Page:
Skip to Main Content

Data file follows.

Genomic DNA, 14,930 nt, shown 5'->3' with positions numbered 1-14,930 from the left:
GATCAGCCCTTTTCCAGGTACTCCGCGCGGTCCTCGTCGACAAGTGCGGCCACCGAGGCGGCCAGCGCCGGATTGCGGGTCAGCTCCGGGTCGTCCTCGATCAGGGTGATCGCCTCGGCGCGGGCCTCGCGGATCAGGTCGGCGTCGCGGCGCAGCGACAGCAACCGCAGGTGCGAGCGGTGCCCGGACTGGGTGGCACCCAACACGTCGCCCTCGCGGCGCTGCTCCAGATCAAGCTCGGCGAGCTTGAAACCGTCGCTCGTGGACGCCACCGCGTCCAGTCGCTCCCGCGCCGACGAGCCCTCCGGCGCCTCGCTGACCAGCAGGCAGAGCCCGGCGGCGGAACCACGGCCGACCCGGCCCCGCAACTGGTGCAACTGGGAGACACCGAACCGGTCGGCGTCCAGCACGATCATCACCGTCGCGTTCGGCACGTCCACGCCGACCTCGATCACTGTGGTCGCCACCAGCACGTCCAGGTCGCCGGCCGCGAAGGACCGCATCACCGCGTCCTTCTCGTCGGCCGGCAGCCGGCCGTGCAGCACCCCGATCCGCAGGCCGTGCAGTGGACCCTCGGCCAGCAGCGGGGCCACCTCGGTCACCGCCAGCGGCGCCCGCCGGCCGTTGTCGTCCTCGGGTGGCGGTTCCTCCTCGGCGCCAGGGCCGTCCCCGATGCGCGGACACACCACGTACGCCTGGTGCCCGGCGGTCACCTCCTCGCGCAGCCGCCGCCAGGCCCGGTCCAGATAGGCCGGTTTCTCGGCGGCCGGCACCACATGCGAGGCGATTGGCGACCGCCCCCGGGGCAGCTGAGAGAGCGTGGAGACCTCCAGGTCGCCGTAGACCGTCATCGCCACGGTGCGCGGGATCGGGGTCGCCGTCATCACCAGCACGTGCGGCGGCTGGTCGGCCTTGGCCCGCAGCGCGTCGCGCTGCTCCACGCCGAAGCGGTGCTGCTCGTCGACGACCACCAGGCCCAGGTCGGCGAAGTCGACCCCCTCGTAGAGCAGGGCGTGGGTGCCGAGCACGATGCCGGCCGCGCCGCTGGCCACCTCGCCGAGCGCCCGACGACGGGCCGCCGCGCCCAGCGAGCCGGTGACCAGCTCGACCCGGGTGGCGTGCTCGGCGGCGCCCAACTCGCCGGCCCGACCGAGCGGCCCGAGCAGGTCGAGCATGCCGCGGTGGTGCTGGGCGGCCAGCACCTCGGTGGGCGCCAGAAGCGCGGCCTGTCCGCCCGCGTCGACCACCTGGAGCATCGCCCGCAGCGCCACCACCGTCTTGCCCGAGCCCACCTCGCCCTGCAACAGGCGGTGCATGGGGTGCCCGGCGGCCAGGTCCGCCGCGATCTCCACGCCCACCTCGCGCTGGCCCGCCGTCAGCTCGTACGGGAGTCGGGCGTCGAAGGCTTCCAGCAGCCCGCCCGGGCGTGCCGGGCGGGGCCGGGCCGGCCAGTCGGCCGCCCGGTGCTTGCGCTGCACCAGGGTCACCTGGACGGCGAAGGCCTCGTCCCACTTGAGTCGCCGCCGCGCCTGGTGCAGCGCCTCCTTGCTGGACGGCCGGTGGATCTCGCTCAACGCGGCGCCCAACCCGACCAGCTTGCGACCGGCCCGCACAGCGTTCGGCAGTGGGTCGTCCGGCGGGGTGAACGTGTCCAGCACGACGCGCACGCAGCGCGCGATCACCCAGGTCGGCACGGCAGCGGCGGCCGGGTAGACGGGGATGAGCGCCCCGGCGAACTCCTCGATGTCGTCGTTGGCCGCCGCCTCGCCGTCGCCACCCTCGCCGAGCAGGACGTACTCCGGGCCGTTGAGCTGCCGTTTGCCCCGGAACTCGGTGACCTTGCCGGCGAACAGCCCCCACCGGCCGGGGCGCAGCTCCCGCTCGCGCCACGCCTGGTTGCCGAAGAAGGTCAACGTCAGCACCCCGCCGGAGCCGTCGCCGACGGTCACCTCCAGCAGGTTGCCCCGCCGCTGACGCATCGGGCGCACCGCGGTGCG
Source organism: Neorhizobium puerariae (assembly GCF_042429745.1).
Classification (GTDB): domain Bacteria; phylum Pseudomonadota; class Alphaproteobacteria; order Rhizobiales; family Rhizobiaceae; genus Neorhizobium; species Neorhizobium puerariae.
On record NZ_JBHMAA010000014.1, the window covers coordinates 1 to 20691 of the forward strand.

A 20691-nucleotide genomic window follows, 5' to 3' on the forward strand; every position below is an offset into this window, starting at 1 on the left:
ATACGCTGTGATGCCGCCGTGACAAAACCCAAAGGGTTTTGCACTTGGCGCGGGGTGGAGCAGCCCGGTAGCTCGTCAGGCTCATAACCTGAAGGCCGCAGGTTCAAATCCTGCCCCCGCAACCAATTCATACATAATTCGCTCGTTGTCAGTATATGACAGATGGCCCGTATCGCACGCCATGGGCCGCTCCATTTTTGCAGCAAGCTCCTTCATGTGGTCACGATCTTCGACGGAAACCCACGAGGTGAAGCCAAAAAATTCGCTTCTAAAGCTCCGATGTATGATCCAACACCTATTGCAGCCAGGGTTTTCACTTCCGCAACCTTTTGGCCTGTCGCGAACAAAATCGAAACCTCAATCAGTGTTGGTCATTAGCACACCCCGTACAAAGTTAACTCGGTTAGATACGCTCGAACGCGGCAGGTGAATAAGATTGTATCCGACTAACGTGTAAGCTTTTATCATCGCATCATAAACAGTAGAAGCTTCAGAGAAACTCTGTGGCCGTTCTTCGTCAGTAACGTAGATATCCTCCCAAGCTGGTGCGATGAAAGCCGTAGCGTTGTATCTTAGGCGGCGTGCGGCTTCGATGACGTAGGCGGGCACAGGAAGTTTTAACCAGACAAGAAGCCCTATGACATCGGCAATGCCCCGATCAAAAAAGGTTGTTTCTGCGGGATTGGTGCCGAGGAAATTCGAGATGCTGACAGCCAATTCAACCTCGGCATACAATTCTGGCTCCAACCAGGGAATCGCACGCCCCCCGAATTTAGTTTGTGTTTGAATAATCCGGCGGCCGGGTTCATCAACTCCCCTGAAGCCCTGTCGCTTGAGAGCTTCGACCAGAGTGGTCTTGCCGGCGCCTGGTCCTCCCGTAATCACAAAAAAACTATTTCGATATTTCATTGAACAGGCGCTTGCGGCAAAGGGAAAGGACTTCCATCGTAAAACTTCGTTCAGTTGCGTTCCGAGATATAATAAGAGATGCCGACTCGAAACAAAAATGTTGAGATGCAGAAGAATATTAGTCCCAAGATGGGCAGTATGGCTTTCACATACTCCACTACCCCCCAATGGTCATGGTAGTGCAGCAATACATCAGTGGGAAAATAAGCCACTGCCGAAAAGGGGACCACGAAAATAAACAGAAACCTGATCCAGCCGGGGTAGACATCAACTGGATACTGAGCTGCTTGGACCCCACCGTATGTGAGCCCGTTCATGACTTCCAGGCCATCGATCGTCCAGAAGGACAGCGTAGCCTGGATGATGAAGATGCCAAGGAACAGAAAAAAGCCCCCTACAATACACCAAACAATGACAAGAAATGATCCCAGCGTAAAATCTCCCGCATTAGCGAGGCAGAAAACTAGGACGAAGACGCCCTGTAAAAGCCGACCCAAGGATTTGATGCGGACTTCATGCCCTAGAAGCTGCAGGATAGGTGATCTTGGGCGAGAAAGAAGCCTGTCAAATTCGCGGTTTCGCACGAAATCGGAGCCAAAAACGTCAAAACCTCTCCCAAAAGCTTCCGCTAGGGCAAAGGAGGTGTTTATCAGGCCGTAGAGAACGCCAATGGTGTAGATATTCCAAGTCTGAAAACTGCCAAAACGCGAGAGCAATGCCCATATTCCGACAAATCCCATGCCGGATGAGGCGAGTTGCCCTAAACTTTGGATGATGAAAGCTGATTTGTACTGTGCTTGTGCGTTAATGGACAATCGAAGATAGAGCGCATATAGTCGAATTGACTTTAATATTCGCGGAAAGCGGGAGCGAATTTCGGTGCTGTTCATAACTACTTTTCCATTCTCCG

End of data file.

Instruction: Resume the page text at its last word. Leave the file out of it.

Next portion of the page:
Accurate identification of P2P (peer-to-peer) applications' flows is important for network capacity planning, provisioning, application traffic engineering, network service pricing, traffic shaping/policing, and flow prioritization. To this end, many identification methods have been developed based on the transport layer port, analysis of packet payloads, statistical observation on flows and graph-based structural properties. One deficiency of those methods is that they concentrate only on a decision of whether a single flow is P2P flow or not. This paper presents methods for detecting P2P flows by constructing a graph where each flow is a vertex. Edges are constructed by applying various rules that consider the ports used by previously detected P2P flows. In this graph, we find that around 90% of the P2P flows are within a large connected component. The remaining 10% is composed of many smaller connected components. Edges between the large connected component and these other components can be constructed with some heuristics. The methods proposed are tested on traffic traces that included signature matching, so that we are able to ensure that significant P2P applications are detected.